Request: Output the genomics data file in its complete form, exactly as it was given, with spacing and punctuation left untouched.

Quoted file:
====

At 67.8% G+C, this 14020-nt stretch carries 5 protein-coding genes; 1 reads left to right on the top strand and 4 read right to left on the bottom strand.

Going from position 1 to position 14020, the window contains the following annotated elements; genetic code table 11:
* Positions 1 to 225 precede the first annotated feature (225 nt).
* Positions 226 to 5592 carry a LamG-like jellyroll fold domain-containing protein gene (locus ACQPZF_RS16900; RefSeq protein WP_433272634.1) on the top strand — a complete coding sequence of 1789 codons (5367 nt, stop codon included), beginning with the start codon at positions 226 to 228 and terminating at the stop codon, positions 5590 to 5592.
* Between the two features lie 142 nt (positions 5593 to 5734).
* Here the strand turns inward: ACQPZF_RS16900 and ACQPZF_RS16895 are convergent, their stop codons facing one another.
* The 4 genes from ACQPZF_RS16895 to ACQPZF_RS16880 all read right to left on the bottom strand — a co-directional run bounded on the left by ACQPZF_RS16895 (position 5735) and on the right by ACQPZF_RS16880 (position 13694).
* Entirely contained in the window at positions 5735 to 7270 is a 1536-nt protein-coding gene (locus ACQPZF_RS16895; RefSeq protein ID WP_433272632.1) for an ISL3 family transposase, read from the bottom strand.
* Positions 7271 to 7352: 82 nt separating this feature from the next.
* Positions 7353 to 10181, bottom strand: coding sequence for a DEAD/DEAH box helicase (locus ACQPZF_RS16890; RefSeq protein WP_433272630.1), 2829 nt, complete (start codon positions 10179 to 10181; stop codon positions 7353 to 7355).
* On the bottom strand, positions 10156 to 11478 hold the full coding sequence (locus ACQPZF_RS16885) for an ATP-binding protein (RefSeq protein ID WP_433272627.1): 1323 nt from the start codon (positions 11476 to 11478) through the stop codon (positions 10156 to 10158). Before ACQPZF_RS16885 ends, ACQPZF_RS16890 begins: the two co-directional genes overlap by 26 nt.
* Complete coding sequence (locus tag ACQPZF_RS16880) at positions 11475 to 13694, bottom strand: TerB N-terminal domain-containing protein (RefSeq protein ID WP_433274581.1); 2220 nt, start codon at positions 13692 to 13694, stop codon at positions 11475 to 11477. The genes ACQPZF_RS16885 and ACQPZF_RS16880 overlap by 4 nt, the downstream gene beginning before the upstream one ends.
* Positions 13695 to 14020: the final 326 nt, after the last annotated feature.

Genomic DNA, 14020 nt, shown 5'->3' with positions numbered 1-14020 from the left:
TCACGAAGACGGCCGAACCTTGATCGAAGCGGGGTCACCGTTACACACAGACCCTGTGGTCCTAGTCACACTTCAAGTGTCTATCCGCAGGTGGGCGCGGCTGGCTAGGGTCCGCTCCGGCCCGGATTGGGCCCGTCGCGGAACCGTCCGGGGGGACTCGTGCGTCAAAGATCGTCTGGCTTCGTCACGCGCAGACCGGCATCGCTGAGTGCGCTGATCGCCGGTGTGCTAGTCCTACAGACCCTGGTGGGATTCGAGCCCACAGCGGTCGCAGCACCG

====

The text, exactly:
At 67.8% G+C, this 14020-nt stretch carries 5 protein-coding genes; 1 reads left to right on the top strand and 4 read right to left on the bottom strand.

Going from position 1 to position 14020, the window contains the following annotated elements; genetic code table 11:
* Positions 1 to 225 precede the first annotated feature (225 nt).
* Positions 226 to 5592 carry a LamG-like jellyroll fold domain-containing protein gene (locus ACQPZF_RS16900; RefSeq protein WP_433272634.1) on the top strand — a complete coding sequence of 1789 codons (5367 nt, stop codon included), beginning with the start codon at positions 226 to 228 and terminating at the stop codon, positions 5590 to 5592.
* Between the two features lie 142 nt (positions 5593 to 5734).
* Here the strand turns inward: ACQPZF_RS16900 and ACQPZF_RS16895 are convergent, their stop codons facing one another.
* The 4 genes from ACQPZF_RS16895 to ACQPZF_RS16880 all read right to left on the bottom strand — a co-directional run bounded on the left by ACQPZF_RS16895 (position 5735) and on the right by ACQPZF_RS16880 (position 13694).
* Entirely contained in the window at positions 5735 to 7270 is a 1536-nt protein-coding gene (locus ACQPZF_RS16895; RefSeq protein ID WP_433272632.1) for an ISL3 family transposase, read from the bottom strand.
* Positions 7271 to 7352: 82 nt separating this feature from the next.
* Positions 7353 to 10181, bottom strand: coding sequence for a DEAD/DEAH box helicase (locus ACQPZF_RS16890; RefSeq protein WP_433272630.1), 2829 nt, complete (start codon positions 10179 to 10181; stop codon positions 7353 to 7355).
* On the bottom strand, positions 10156 to 11478 hold the full coding sequence (locus ACQPZF_RS16885) for an ATP-binding protein (RefSeq protein ID WP_433272627.1): 1323 nt from the start codon (positions 11476 to 11478) through the stop codon (positions 10156 to 10158). Before ACQPZF_RS16885 ends, ACQPZF_RS16890 begins: the two co-directional genes overlap by 26 nt.
* Complete coding sequence (locus tag ACQPZF_RS16880) at positions 11475 to 13694, bottom strand: TerB N-terminal domain-containing protein (RefSeq protein ID WP_433274581.1); 2220 nt, start codon at positions 13692 to 13694, stop codon at positions 11475 to 11477. The genes ACQPZF_RS16885 and ACQPZF_RS16880 overlap by 4 nt, the downstream gene beginning before the upstream one ends.
* Positions 13695 to 14020: the final 326 nt, after the last annotated feature.

Genomic DNA, 14020 nt, shown 5'->3' with positions numbered 1-14020 from the left:
TCACGAAGACGGCCGAACCTTGATCGAAGCGGGGTCACCGTTACACACAGACCCTGTGGTCCTAGTCACACTTCAAGTGTCTATCCGCAGGTGGGCGCGGCTGGCTAGGGTCCGCTCCGGCCCGGATTGGGCCCGTCGCGGAACCGTCCGGGGGGACTCGTGCGTCAAAGATCGTCTGGCTTCGTCACGCGCAGACCGGCATCGCTGAGTGCGCTGATCGCCGGTGTGCTAGTCCTACAGACCCTGGTGGGATTCGAGCCCACAGCGGTCGCAGCACCG